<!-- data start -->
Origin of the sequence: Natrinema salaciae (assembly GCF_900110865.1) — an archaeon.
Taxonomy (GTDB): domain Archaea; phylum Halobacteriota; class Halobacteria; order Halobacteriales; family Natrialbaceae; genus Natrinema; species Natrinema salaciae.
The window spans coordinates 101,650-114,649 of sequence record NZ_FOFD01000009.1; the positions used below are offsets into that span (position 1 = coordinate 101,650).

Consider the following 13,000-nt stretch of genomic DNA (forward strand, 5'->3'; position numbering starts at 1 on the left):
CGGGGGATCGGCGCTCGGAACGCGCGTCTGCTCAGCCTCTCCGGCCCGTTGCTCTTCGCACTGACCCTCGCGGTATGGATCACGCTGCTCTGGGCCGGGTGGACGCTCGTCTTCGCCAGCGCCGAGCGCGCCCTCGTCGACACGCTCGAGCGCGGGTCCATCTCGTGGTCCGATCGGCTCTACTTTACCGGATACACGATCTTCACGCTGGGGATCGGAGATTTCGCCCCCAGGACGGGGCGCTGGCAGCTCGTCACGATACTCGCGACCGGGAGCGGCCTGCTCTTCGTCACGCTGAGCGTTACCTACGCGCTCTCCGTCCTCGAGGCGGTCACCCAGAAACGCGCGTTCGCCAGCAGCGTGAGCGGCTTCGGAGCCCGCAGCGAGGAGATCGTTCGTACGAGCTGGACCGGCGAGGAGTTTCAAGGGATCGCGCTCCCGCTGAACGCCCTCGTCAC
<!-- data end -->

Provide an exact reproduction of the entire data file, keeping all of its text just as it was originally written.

Origin of the sequence: Natrinema salaciae (assembly GCF_900110865.1) — an archaeon.
Taxonomy (GTDB): domain Archaea; phylum Halobacteriota; class Halobacteria; order Halobacteriales; family Natrialbaceae; genus Natrinema; species Natrinema salaciae.
The window spans coordinates 101,650-114,649 of sequence record NZ_FOFD01000009.1; the positions used below are offsets into that span (position 1 = coordinate 101,650).

Consider the following 13,000-nt stretch of genomic DNA (forward strand, 5'->3'; position numbering starts at 1 on the left):
CGGGGGATCGGCGCTCGGAACGCGCGTCTGCTCAGCCTCTCCGGCCCGTTGCTCTTCGCACTGACCCTCGCGGTATGGATCACGCTGCTCTGGGCCGGGTGGACGCTCGTCTTCGCCAGCGCCGAGCGCGCCCTCGTCGACACGCTCGAGCGCGGGTCCATCTCGTGGTCCGATCGGCTCTACTTTACCGGATACACGATCTTCACGCTGGGGATCGGAGATTTCGCCCCCAGGACGGGGCGCTGGCAGCTCGTCACGATACTCGCGACCGGGAGCGGCCTGCTCTTCGTCACGCTGAGCGTTACCTACGCGCTCTCCGTCCTCGAGGCGGTCACCCAGAAACGCGCGTTCGCCAGCAGCGTGAGCGGCTTCGGAGCCCGCAGCGAGGAGATCGTTCGTACGAGCTGGACCGGCGAGGAGTTTCAAGGGATCGCGCTCCCGCTGAACGCCCTCGTCAC